The senior Congress leader, who has behaved tyrannically all his life, now talks about liberty and justice
If a Martian had landed at the Congress headquarters in New Delhi at 7.45 p.m. on August 20, he would have concluded that the greatest champion of individual liberty on earth was Congress leader and former Union minister P. Chidambaram. So impressive was Chidambaram’s speech at the press conference that not just the Martian but even many educated Indians would have seen him as a descendant of John Stuart Mill and Lord Acton. Except that he is not; he is indeed an enemy of freedom.
But his statement first. Hiding from investigative agencies for about 27 hours in connection with corruption cases, and appearing dramatically at the party office, Chidambaram said, “I believe the foundation of democracy is liberty. If asked to choose between life and liberty, I would choose liberty.” The great patriot Bhagat Singh could not have spoken better.
The Indian politician’s propensity to speechify is infinite. Similarly, his hypocrisy knows no bounds. He can deliver an excellent sermon on the nobility of chaste life—emerging right from a brothel
But Chidambaram is no patriot; in fact, his actions have against national security, if not exactly traitorous. He birthed and popularized the concept of Hindu terror. The jury is on the subject whether it exists. In his zeal to malign Hindutva, which he thought would improve the prospects of the Congress, he did not leave any stone unturned. He went to the extent of undermining the national interest when it accused Hindu extremists of carrying out the Samjhauta Express blast in 2007; this was despite the fact that the entire world was convinced of the Pakistan role in it.
On January 7, 2009, the US Department of the Treasury “targeted the support networks of al Qaida and Lashkar-e Tayyiba (LET) in Pakistan by designating four individuals, Fazeel-A-Tul Shaykh Abu Mohammed Ameen Al-Peshawari, Arif Qasmani, Mohammed Yahya Mujahid, and Nasir Javaid… The designated individuals have provided direct support to al Qaida and LET and have facilitated terrorist attacks, including the July 2006 train bombing in Mumbai, India.”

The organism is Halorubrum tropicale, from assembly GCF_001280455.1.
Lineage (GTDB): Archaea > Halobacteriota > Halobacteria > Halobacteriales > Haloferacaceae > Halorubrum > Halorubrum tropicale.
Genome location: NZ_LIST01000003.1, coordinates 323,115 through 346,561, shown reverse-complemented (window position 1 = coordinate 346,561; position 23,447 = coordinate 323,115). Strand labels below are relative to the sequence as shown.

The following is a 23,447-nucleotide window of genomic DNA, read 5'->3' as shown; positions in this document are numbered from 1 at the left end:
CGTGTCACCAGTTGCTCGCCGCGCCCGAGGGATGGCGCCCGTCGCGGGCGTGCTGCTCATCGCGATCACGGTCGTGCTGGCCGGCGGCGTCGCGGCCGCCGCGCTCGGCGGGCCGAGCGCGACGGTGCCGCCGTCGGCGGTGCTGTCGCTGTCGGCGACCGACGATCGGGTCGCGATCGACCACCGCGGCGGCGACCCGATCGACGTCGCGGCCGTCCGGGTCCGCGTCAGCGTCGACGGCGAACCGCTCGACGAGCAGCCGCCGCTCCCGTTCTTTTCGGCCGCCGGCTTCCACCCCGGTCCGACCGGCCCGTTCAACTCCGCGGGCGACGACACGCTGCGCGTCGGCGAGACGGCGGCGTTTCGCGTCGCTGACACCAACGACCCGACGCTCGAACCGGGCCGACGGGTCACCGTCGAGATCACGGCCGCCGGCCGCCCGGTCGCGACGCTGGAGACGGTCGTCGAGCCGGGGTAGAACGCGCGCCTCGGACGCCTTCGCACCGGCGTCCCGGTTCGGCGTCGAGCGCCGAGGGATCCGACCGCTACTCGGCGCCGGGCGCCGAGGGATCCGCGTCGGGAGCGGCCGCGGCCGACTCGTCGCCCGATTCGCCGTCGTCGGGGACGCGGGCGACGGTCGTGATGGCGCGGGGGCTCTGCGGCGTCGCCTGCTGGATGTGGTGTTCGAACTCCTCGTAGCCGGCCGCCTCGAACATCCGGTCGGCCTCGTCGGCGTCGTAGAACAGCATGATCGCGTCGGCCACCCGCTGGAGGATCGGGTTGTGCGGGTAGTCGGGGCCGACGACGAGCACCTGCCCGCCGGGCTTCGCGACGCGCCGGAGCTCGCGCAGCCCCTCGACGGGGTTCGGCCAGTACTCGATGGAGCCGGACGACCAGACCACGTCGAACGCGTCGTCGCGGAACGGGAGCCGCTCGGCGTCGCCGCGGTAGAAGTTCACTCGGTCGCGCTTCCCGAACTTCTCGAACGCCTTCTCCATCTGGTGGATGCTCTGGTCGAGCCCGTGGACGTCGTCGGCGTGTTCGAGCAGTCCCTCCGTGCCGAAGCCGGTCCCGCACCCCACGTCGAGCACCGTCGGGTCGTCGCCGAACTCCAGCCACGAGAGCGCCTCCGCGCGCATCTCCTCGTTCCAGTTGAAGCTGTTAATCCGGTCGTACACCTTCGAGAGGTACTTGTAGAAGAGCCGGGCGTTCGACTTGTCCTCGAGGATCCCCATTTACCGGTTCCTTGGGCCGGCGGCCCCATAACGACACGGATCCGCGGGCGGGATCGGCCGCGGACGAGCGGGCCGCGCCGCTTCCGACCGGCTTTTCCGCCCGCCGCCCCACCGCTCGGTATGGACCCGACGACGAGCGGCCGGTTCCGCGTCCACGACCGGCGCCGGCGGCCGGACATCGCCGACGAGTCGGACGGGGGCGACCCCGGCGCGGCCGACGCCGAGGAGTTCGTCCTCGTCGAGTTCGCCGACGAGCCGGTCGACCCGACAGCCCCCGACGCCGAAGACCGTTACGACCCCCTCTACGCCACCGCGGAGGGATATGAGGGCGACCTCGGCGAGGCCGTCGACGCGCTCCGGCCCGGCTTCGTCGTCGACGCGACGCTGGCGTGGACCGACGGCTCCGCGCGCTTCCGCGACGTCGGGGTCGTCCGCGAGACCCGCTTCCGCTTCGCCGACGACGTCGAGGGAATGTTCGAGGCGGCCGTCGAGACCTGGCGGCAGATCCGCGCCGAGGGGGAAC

As for his professed love for liberty, the less said the better. Chidambaram was notorious for bullying reporters and threatening media barons; many journalists suffered because of him. He was a senior member of the Union Cabinet when the draconian Section 66A, which muzzled free speech, was conceived and enacted.
Yet, Chidambaram has the cheek to talk about liberty and justice. “I was aghast that I was accused of hiding from the law,” he said at the press conference where he read out his statement but refused to take any questions. He expressed his faith in the law “even if it is applied by an unequal hand” by the investigative agencies.
“Respect for the law can mean only one thing—await [the Supreme Court’s] decision on Friday… Let’s hope the lamp of liberty will shine bright,” he said.
The Indian politician’s propensity to speechify is infinite. Similarly, his hypocrisy knows no bounds. He can deliver an excellent sermon on the nobility of chaste life—emerging right from a brothel. He can teach anybody willing to listen about the virtues of teetolism—just after a session of binge drinking.
He can sing a paean to liberty and justice—after having crushed both all his life. Chidambaram does that with finesse and panache.
1. The views expressed here are those of the author and do not necessarily represent or reflect the views of PGurus.